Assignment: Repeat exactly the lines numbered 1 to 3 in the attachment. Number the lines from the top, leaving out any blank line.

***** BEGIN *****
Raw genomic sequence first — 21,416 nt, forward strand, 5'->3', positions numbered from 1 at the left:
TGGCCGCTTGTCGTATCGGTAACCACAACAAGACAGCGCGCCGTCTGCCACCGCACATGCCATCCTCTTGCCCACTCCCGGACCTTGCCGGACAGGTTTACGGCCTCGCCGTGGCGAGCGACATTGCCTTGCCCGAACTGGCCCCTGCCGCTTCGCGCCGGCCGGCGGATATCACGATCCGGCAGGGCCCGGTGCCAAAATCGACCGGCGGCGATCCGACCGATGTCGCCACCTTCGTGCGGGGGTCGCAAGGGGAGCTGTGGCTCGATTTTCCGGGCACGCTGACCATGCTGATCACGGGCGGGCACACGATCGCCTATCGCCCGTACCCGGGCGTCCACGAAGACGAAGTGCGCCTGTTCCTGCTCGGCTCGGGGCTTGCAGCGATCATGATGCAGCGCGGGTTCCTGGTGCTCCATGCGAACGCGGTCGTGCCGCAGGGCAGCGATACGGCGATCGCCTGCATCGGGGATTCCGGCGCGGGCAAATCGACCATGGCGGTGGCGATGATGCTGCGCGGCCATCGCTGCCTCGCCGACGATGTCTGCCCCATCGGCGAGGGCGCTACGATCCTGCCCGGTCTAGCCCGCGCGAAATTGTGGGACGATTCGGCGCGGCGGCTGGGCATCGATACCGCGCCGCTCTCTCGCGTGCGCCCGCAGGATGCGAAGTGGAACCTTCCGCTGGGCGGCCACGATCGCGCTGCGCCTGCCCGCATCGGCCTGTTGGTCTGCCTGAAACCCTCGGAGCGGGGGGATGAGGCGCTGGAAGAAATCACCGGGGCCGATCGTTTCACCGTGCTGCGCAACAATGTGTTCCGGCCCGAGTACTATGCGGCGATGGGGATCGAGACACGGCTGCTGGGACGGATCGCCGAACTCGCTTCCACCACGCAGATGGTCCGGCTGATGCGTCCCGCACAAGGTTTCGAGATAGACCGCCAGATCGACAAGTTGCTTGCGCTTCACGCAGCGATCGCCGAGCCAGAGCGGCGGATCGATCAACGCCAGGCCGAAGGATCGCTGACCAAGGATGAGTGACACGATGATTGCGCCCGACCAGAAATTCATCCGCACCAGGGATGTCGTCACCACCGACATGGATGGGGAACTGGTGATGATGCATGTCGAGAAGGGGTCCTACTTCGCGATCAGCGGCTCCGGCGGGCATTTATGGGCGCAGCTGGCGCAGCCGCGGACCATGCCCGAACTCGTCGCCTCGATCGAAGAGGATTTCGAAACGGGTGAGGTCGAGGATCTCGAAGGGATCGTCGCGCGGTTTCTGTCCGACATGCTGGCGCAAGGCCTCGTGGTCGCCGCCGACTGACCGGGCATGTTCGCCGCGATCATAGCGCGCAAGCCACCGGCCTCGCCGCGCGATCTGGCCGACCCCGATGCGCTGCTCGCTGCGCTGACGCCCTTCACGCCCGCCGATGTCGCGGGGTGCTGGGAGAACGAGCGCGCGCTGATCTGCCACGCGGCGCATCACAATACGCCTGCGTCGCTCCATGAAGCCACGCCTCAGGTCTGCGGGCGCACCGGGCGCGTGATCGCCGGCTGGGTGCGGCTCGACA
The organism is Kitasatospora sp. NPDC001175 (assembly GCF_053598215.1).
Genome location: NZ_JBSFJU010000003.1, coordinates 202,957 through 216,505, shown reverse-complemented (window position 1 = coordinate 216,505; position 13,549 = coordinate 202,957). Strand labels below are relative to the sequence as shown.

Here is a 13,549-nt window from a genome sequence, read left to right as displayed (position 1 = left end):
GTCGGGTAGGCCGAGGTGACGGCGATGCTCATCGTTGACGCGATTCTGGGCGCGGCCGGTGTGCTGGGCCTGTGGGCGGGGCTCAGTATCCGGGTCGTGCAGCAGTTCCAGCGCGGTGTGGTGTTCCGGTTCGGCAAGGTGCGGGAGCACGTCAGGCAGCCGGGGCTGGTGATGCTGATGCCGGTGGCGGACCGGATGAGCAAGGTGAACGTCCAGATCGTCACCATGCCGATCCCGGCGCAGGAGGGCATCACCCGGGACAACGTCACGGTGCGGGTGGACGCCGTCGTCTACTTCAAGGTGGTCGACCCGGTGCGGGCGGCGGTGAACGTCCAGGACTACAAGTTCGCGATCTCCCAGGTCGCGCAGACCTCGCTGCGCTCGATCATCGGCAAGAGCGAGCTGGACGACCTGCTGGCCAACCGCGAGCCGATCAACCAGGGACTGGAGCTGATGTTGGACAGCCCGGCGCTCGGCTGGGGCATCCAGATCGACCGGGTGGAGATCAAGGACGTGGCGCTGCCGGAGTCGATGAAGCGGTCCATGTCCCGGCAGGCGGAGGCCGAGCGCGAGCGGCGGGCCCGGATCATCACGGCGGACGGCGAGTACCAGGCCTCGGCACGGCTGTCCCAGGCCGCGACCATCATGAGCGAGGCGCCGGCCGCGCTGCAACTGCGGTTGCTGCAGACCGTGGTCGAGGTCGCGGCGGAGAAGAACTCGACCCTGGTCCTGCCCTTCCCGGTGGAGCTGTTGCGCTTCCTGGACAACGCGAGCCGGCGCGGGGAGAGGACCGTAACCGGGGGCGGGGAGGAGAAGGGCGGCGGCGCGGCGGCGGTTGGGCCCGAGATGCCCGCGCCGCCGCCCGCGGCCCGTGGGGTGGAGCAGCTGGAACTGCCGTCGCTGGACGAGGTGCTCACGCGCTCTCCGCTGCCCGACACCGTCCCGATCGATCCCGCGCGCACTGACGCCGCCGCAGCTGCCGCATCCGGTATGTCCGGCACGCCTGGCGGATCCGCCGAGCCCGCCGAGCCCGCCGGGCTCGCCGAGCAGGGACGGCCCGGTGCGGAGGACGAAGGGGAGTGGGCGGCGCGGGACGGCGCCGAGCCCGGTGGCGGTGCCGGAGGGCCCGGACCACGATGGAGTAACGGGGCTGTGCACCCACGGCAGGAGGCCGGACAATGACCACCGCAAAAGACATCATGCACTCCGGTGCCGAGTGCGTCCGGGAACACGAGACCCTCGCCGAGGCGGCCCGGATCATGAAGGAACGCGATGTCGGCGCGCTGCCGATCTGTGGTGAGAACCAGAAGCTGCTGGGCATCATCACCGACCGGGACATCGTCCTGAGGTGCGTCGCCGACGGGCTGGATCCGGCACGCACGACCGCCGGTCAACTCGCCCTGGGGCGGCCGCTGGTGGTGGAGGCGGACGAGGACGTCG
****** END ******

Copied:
Raw genomic sequence first — 21,416 nt, forward strand, 5'->3', positions numbered from 1 at the left:
TGGCCGCTTGTCGTATCGGTAACCACAACAAGACAGCGCGCCGTCTGCCACCGCACATGCCATCCTCTTGCCCACTCCCGGACCTTGCCGGACAGGTTTACGGCCTCGCCGTGGCGAGCGACATTGCCTTGCCCGAACTGGCCCCTGCCGCTTCGCGCCGGCCGGCGGATATCACGATCCGGCAGGGCCCGGTGCCAAAATCGACCGGCGGCGATCCGACCGATGTCGCCACCTTCGTGCGGGGGTCGCAAGGGGAGCTGTGGCTCGATTTTCCGGGCACGCTGACCATGCTGATCACGGGCGGGCACACGATCGCCTATCGCCCGTACCCGGGCGTCCACGAAGACGAAGTGCGCCTGTTCCTGCTCGGCTCGGGGCTTGCAGCGATCATGATGCAGCGCGGGTTCCTGGTGCTCCATGCGAACGCGGTCGTGCCGCAGGGCAGCGATACGGCGATCGCCTGCATCGGGGATTCCGGCGCGGGCAAATCGACCATGGCGGTGGCGATGATGCTGCGCGGCCATCGCTGCCTCGCCGACGATGTCTGCCCCATCGGCGAGGGCGCTACGATCCTGCCCGGTCTAGCCCGCGCGAAATTGTGGGACGATTCGGCGCGGCGGCTGGGCATCGATACCGCGCCGCTCTCTCGCGTGCGCCCGCAGGATGCGAAGTGGAACCTTCCGCTGGGCGGCCACGATCGCGCTGCGCCTGCCCGCATCGGCCTGTTGGTCTGCCTGAAACCCTCGGAGCGGGGGGATGAGGCGCTGGAAGAAATCACCGGGGCCGATCGTTTCACCGTGCTGCGCAACAATGTGTTCCGGCCCGAGTACTATGCGGCGATGGGGATCGAGACACGGCTGCTGGGACGGATCGCCGAACTCGCTTCCACCACGCAGATGGTCCGGCTGATGCGTCCCGCACAAGGTTTCGAGATAGACCGCCAGATCGACAAGTTGCTTGCGCTTCACGCAGCGATCGCCGAGCCAGAGCGGCGGATCGATCAACGCCAGGCCGAAGGATCGCTGACCAAGGATGAGTGACACGATGATTGCGCCCGACCAGAAATTCATCCGCACCAGGGATGTCGTCACCACCGACATGGATGGGGAACTGGTGATGATGCATGTCGAGAAGGGGTCCTACTTCGCGATCAGCGGCTCCGGCGGGCATTTATGGGCGCAGCTGGCGCAGCCGCGGACCATGCCCGAACTCGTCGCCTCGATCGAAGAGGATTTCGAAACGGGTGAGGTCGAGGATCTCGAAGGGATCGTCGCGCGGTTTCTGTCCGACATGCTGGCGCAAGGCCTCGTGGTCGCCGCCGACTGACCGGGCATGTTCGCCGCGATCATAGCGCGCAAGCCACCGGCCTCGCCGCGCGATCTGGCCGACCCCGATGCGCTGCTCGCTGCGCTGACGCCCTTCACGCCCGCCGATGTCGCGGGGTGCTGGGAGAACGAGCGCGCGCTGATCTGCCACGCGGCGCATCACAATACGCCTGCGTCGCTCCATGAAGCCACGCCTCAGGTCTGCGGGCGCACCGGGCGCGTGATCGCCGGCTGGGTGCGGCTCGACA
The organism is Kitasatospora sp. NPDC001175 (assembly GCF_053598215.1).